Monday, December 20, 2010

Predicting Life Expectancy With Magazine Subscriptions (And Other Information...)

A recent Wall Street Journal article says  "Life insurers are testing an intensely personal new use for the vast dossiers of data being amassed about Americans: predicting people's longevity."  The 'vast dossiers of data' are owned by data-gathering companies with "extensive files on most U.S. consumers-online shopping details, catalog purchases, magazine subscriptions, leisure activities and information from social-networking sites..." This information is traditionally sold for marketing purposes, so that direct mailers can target interested customers with their offers. This service is attractive to both the retailer and the customer, because retailers only wish to contact customers that will find value in the offer. Using said information to qualify consumers for life insurance though (as suggested by Deloitte), changes the dynamics of that relationship, giving consumers an incentive to hide transactions, demographic information and purchases from these data-gathering entities... with potentially catastrophic results for their business model.

Modeling customer life expectancy with marketing data offers a number of operational advantages, although "Deloitte and the life insurers stress the databases wouldn't be used to make final decisions about applicants. Rather, the process would simply speed up applications from people who look like good risks. Other people would go through the traditional assessment process." This caveat is necessary because of legal and regulatory requirements surrounding insurance applications, in addition to the implications for the data companies' business model. Assuming that this system could replace blood tests entirely though, customers could be saved the inconvenience of drawing blood, the customer relationship would literally become painless, insurers could price more accurately, and processing timeframes would become instantaneous.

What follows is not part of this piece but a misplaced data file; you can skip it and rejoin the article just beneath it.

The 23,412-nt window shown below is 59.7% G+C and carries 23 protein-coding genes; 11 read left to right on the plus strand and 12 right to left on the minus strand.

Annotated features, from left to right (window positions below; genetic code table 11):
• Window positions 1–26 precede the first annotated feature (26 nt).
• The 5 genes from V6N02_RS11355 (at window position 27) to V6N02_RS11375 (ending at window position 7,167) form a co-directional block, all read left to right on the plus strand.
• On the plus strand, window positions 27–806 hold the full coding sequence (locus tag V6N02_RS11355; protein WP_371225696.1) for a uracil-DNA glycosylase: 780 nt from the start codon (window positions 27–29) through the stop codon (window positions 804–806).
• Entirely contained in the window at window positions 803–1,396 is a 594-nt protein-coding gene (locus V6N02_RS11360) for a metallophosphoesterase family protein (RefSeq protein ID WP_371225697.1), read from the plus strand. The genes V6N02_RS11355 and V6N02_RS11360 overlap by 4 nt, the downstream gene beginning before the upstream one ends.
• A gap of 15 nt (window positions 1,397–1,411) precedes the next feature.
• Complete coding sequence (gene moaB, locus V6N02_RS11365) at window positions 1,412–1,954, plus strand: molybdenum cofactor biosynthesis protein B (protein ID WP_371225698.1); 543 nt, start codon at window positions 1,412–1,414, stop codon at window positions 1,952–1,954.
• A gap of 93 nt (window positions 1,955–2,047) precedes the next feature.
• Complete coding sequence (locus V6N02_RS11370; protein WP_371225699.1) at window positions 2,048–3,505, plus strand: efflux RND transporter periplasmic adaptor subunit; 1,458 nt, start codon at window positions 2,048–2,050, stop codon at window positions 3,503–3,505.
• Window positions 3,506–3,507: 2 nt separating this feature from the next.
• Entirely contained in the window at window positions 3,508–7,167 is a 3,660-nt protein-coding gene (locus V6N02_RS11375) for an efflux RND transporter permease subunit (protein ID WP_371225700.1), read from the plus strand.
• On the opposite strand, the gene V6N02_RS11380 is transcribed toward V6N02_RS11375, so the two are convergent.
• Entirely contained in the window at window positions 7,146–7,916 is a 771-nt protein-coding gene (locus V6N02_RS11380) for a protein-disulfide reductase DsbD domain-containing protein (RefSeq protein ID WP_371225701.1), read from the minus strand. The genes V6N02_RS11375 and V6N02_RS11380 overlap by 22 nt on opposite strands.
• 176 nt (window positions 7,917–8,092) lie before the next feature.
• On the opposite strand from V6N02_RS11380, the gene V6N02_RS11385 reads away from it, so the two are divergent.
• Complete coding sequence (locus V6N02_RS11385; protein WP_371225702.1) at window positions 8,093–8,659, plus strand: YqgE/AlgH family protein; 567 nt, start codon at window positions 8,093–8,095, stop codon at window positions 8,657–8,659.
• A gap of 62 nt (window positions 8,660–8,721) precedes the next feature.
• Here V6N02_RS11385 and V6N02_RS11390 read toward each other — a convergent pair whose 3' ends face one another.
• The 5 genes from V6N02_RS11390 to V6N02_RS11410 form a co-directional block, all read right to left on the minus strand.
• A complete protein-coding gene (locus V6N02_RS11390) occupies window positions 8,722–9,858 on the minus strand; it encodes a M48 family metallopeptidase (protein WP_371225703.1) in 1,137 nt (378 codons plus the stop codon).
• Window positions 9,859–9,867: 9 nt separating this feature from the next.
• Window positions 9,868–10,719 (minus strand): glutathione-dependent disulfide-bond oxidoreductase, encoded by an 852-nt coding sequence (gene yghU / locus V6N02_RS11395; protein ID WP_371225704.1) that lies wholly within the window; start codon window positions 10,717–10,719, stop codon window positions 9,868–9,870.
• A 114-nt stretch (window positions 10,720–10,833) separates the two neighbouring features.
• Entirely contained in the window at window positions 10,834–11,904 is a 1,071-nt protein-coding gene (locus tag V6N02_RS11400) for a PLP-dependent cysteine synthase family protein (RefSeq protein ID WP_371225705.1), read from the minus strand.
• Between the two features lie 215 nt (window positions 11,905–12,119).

Benefits of Quantification

  • Cost Savings: More efficient than requesting lab tests, "Deloitte says insurers could save $125 per applicant..."
  • Greater Accuracy in Estimating Risk: The use of consumer marketing data in combination with blood tests would enable greater accuracy. For example, does the customer have a gym membership? "A key part of the [test]... was estimating a person's risk for illnesses such as high blood pressure and depression. Deloitte's models assume that many diseases relate to lifestyle factors such as exercise habits and fasts-food diets."
  • Earlier Premium Estimates: Consumers could obtain an accurate estimate of premiums before blood tests were possible. This would reduce the number of misquotes and reduce the lab test expense for individuals who will ultimately not buy insurance.
  • Pain Avoidance Premium: If an insurer could avoid the use of blood tests (and correspondingly, needles) they could charge more than needle-requiring competitors because it is of particular value to 'needle-phobic' customers.
  • Emotional Branding: Even when a customer is not afraid of needles, having your customer associate pain with your brand is never good.


  • The Fair Credit Reporting Act applies, if the Deloitte model is ever used to deny an insurance application. This would require mailing justifications to affected customers, and means that opportunities for consumers to correct innaccurate information in their file must be provided.
  • Needs to be approved by insurance regulators (the article indicated that the idea hadn't been broached with Connecticut, New Jersey or the New York state government).
  • Risk of substantial public backlash.
  • Changes Consumer Behavior and Destroys Data Business Model: If insurers start using information in this fashion, consumers would likely avoid businesses selling customer data to Axciom... thererby reducing model potency over time.
WSJ 19NOV2010. "Insurers Test Data Profiles To Identify Risky Clients" by Leslie Scism and Mark Maremont.